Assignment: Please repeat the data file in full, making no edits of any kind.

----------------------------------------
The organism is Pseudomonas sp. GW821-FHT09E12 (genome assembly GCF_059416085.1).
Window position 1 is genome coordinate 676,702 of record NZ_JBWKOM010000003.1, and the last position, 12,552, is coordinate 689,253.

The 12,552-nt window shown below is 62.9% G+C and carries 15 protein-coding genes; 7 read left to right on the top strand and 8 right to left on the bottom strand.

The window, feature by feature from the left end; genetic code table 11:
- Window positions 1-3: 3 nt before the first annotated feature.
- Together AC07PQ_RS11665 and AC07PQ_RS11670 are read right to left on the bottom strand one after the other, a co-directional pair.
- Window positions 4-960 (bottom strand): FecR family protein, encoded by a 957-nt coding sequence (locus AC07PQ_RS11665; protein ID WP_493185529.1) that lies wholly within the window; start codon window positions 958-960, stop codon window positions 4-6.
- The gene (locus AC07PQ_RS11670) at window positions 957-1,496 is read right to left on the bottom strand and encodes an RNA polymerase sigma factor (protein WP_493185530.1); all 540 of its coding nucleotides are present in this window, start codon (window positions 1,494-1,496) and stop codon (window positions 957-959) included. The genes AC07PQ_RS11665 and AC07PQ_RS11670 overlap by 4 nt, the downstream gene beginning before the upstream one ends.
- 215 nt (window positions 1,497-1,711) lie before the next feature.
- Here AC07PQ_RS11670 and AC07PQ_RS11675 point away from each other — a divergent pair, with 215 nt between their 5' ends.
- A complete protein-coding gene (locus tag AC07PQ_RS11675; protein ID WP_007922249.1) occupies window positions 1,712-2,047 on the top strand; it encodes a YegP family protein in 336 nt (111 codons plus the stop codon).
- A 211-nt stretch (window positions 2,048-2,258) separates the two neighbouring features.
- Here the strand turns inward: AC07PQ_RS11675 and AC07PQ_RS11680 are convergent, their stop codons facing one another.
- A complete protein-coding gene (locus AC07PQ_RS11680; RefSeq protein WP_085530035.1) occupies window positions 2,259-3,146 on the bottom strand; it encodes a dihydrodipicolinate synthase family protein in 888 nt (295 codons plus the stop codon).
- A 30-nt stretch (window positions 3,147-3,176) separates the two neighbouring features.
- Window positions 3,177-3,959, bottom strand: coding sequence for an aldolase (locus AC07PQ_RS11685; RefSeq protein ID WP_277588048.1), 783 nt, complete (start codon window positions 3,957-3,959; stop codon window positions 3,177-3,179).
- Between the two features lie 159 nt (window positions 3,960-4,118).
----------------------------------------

The organism is Pseudomonas sp. GW821-FHT09E12 (genome assembly GCF_059416085.1).
Window position 1 is genome coordinate 676,702 of record NZ_JBWKOM010000003.1, and the last position, 12,552, is coordinate 689,253.

The 12,552-nt window shown below is 62.9% G+C and carries 15 protein-coding genes; 7 read left to right on the top strand and 8 right to left on the bottom strand.

The window, feature by feature from the left end; genetic code table 11:
- Window positions 1-3: 3 nt before the first annotated feature.
- Together AC07PQ_RS11665 and AC07PQ_RS11670 are read right to left on the bottom strand one after the other, a co-directional pair.
- Window positions 4-960 (bottom strand): FecR family protein, encoded by a 957-nt coding sequence (locus AC07PQ_RS11665; protein ID WP_493185529.1) that lies wholly within the window; start codon window positions 958-960, stop codon window positions 4-6.
- The gene (locus AC07PQ_RS11670) at window positions 957-1,496 is read right to left on the bottom strand and encodes an RNA polymerase sigma factor (protein WP_493185530.1); all 540 of its coding nucleotides are present in this window, start codon (window positions 1,494-1,496) and stop codon (window positions 957-959) included. The genes AC07PQ_RS11665 and AC07PQ_RS11670 overlap by 4 nt, the downstream gene beginning before the upstream one ends.
- 215 nt (window positions 1,497-1,711) lie before the next feature.
- Here AC07PQ_RS11670 and AC07PQ_RS11675 point away from each other — a divergent pair, with 215 nt between their 5' ends.
- A complete protein-coding gene (locus tag AC07PQ_RS11675; protein ID WP_007922249.1) occupies window positions 1,712-2,047 on the top strand; it encodes a YegP family protein in 336 nt (111 codons plus the stop codon).
- A 211-nt stretch (window positions 2,048-2,258) separates the two neighbouring features.
- Here the strand turns inward: AC07PQ_RS11675 and AC07PQ_RS11680 are convergent, their stop codons facing one another.
- A complete protein-coding gene (locus AC07PQ_RS11680; RefSeq protein WP_085530035.1) occupies window positions 2,259-3,146 on the bottom strand; it encodes a dihydrodipicolinate synthase family protein in 888 nt (295 codons plus the stop codon).
- A 30-nt stretch (window positions 3,147-3,176) separates the two neighbouring features.
- Window positions 3,177-3,959, bottom strand: coding sequence for an aldolase (locus AC07PQ_RS11685; RefSeq protein ID WP_277588048.1), 783 nt, complete (start codon window positions 3,957-3,959; stop codon window positions 3,177-3,179).
- Between the two features lie 159 nt (window positions 3,960-4,118).